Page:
Everyone knows that all banh mi rolls are not made equal. But what’s an authentic version supposed to taste like?
monopod wanted to know. “[M]y understanding … is that the roll is supposed to be a rice-flour baguette, or at least a regular baguette with a CRISPY outside and a LIGHT, SOFT inside. That’s what I think of as a traditional baguette, and the few I’ve had with this kind of roll have been some of my favorites,” monopod says. “However, it seems like most of the ‘higher end’ places that do banh mi … use a soft, bready roll, more like you’d find on a cheesesteak. To me, these don’t work with the sandwich and turns it into something just like a Vietnamese-flavored cheesesteak (without the cheese).”
Many hounds agree with monopod’s assessment. “I lived in Westminster, CA—aka Little Saigon—one of the biggest Vietnamese communities in the country, for many years, and definitely the bread should be crispy, crispy, crispy on the outside, and fluffy on the inside,” says mariacarmen. “I had one recently (in San Francisco) that was so crisp and sharp that it cut a wedge into the roof of my mouth! Not fun, but boy was the bread good.”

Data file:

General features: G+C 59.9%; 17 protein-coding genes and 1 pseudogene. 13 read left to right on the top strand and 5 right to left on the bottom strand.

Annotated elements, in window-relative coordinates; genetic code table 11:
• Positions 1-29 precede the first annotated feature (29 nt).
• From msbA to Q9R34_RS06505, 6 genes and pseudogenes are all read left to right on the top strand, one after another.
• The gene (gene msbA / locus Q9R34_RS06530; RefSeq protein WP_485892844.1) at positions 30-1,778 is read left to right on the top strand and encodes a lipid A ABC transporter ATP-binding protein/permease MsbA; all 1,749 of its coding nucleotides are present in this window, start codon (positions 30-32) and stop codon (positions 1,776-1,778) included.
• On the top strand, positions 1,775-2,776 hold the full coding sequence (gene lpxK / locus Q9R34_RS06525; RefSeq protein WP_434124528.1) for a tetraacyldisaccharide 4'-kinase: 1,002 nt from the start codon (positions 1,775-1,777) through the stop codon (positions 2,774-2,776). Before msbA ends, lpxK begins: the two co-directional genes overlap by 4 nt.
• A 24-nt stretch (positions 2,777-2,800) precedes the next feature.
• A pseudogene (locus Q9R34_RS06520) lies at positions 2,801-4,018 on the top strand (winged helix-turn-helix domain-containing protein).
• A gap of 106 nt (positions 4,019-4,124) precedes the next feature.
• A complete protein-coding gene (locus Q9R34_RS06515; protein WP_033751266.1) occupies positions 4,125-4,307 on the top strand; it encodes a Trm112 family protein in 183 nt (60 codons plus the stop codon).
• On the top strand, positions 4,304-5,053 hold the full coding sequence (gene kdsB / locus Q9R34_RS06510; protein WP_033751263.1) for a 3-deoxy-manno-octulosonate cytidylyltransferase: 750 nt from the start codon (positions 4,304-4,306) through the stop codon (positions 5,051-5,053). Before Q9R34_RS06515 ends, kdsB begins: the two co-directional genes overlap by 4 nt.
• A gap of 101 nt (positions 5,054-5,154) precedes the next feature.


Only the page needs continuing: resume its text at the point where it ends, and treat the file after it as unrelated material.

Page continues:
Its beauty lies in the complex consistency and taste, says attran99. “Banh mi means bread in Vietnamese,” attran99 says. “There’s a French-style baguette, but because of the rice flour added to the bread dough the inside is light and fluffy and less dense than a traditional baguette. The texture adds to the banh mi’s yumminess. While the flavors of the banh mi should be salty, sweet, bitter, sour, and spicy…the textures should include soft, crispy/crunchy, and chewy as well.”
It’s ultimately like no other bread in the world. “The crust is shatteringly crisp and very thin. Much thinner than a traditional baguette,” says chefj. “I have had wonderful baguettes in both France and Belgium and they are assuredly crisp, but to me not in the same super-thinness of the Vietnamese loaves.”